On Saturday evening while I was taking a hot shower, washing off the trail dust from our Holy Hike and the faint smell of fish oil from our afternoon of fishing at the pond, Ecuador was being rocked by a 7.8 magnitude earthquake that destroyed 370 buildings in the provincial capital of Manabí and the nearby town of Pedernales, and killed 272 people and injured 2,527 others .
Somehow this news escaped me- overnight and into the morning as we worshipped at St. Paul’s in Wellsboro.
I only learned of this devastating news as I drove south on Sunday afternoon and finally tuned in the news on my car radio.
Pray for the people of Ecuador. For those whom they have lost, for the injured and those still missing, and for the significant restoration ahead.
I was reminded of the 2010 earthquake in Haiti that claimed somewhere in the area of 150,000 lives- obviously a much greater toll in number- but no less devastating for the families, each by each, who had lost a father, mother, aunt, brother, child, friend. At the time of the Haiti earthquake, I was the rector of two small churches in CT. We were called to prayer and spent our Lenten season collecting coins in mite boxes decorated to look like bricks to give towards the re-building effort. We also gave in a greater way to Episcopal Relief and Development, knowing that they had the tools to assist in the recovery effort- and that we could trust their application of funds. At a recent House of Bishops meeting, the Bishop Suffragan of Haiti, Oge Beauvoir, assured me that while much reconstruction has taken place, there is still much more to do, and our prayers are still coveted.
Prayer is important. It keeps the center of need in front of us, and cultivates the compassion in our souls. God knows, already, of our prayers before we ask… and God is already “on the job” in Ecuador, in Haiti, and in all places where God’s healing touch is needed… but prayer serves to open us God, allows us to seek the strength to be effective as Christ’s hands in the world, and to connect with our brothers and sisters across the globe through the power of the Holy Spirit in a common language of the heart.
Yesterday, I was at St. Paul’s, Wellsboro, for the final day of the 3-Day Northern Tier Immersion Experience. We had a joyful service that included 9 confirmations, a reception of one individual into the Episcopal Church and a reaffirmation of baptismal vows. We began with the door-knocking ritual and the welcoming of the bishop into the parish community. We sang joyful Easter and Good Shepherd hymns and, for me, it was an honor to celebrate Holy Eucharist at the high marble altar in one of the most beautiful parish churches in our diocese. It is a Louis Comfort Tiffany jewelbox with pine timbers cut from local forests during the lumber hey day in those parts.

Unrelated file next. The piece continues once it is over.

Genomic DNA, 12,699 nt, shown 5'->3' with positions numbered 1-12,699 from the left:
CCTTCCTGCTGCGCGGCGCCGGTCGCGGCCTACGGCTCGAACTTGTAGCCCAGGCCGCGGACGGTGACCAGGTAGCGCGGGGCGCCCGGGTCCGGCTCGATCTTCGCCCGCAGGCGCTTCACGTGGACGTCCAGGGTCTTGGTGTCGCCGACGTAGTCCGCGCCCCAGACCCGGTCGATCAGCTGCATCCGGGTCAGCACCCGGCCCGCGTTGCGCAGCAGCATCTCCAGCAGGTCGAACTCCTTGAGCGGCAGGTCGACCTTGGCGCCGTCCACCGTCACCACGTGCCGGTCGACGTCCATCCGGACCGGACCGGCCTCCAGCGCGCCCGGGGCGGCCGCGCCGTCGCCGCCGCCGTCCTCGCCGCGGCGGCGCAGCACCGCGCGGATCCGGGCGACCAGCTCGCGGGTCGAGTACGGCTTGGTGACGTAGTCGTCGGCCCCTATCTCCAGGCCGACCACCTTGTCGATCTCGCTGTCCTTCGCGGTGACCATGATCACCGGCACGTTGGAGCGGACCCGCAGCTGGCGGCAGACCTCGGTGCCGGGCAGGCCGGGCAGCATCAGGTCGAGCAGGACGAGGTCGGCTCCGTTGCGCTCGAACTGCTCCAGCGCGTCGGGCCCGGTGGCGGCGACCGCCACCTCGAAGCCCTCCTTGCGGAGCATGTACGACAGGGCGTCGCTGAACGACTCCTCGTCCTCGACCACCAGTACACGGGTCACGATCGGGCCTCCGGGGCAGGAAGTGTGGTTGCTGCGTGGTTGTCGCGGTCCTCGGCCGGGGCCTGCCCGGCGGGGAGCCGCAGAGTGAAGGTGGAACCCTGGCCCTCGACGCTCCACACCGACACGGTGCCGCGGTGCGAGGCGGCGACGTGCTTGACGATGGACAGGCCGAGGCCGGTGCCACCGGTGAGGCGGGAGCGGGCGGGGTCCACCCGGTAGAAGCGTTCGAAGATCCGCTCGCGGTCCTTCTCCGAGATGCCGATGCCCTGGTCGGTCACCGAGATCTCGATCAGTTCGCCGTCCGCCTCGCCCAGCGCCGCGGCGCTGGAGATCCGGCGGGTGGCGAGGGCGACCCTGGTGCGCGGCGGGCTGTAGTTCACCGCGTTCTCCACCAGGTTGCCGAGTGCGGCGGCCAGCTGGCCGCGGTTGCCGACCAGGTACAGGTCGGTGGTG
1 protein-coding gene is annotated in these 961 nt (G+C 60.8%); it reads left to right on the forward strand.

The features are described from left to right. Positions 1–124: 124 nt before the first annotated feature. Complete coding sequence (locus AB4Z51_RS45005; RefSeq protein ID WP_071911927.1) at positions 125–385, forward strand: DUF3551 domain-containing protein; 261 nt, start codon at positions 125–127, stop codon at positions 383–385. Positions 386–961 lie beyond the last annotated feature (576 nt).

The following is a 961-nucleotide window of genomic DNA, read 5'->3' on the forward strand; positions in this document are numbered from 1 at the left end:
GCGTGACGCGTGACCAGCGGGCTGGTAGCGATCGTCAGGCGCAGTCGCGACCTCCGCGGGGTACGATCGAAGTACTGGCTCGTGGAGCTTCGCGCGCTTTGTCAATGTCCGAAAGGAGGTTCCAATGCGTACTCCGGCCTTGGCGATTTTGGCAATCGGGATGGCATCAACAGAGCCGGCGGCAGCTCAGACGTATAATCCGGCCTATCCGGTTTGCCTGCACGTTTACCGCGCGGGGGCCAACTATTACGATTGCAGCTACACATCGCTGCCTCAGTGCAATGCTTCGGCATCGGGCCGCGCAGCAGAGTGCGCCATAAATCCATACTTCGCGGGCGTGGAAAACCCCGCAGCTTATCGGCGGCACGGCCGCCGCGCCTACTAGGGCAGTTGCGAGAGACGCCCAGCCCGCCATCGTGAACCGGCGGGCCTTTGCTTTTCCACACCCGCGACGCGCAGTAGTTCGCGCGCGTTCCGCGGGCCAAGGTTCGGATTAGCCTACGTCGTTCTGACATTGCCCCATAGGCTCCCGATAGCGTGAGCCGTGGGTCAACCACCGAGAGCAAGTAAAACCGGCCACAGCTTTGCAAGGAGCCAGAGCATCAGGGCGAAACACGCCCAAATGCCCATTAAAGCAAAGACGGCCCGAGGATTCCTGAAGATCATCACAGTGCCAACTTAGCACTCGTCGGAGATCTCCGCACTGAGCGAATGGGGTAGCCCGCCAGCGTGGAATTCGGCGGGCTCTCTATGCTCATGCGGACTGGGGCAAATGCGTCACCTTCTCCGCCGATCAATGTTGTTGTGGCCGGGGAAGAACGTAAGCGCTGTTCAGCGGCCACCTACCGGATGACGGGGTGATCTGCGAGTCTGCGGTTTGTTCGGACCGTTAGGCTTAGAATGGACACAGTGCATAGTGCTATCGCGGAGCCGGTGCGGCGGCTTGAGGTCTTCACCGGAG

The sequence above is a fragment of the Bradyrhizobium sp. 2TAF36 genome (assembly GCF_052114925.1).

The candidates for confirmation included teenagers- many serving as acolytes that day- and adults who were choosing Christ and claiming responsibility for their baptismal vows. Confirmations always thrill me- because at the moment that I lay hands on the heads of the candidates, I feel the Holy Spirit working in and through me and descending upon them, like a great liquid of love, salvation and strength.
We would have prayed for Ecuador, if I’d known.
Along with the prayers for the candidates, calling for a life in grace…
Along with the prayers over the bread and wine, praying elements of the earth into the real presence of Jesus…
As we stood in a beautiful building, surrounded by beauty and craftsmanship and art…
We could have raised our voices together, for healing and hope across the sea.
I am certain that many churches did… and that St. Paul’s will add Ecuador to their long list of intercessions next week.
Loving Lord, we come to you trusting in your mercy and knowing that your steadfast love endures forever. Look with mercy on those who have been harmed or displaced by this disaster. Grant them your strength to meet the days ahead. Allow those who are affected to experience your peace which passes all understanding and new hope in the resurrection. Move in those who are able to give aid, that we may be your hands and heart on the earth. Be with all who offer your assistance; may your Spirit uphold them (as they) face the challenges ahead. Give us the assurance of your presence even in this time so that we can cling to your promise of hope and life shown us through Jesus Christ, our Savior and Lord, Amen.
As we celebrated Holy Eucharist and Confirmation at St. Paul’s yesterday, I reflected in my sermon about the “key words” that marked my growing appreciation for our region of the Northern Tier and her people. The four “key words,” (or phrases) were- Rural Honesty, Passion, Beauty and Inclusion. These themes are expressed in the people that I met this weekend and combine to make for a people already active in God’s healing work of restoration and reconciliation. I am honored and delighted to have spent time together and look forward to my next journey north. (which, actually, will be on Thursday for a clergy council meeting!) Praise God for my Subaru!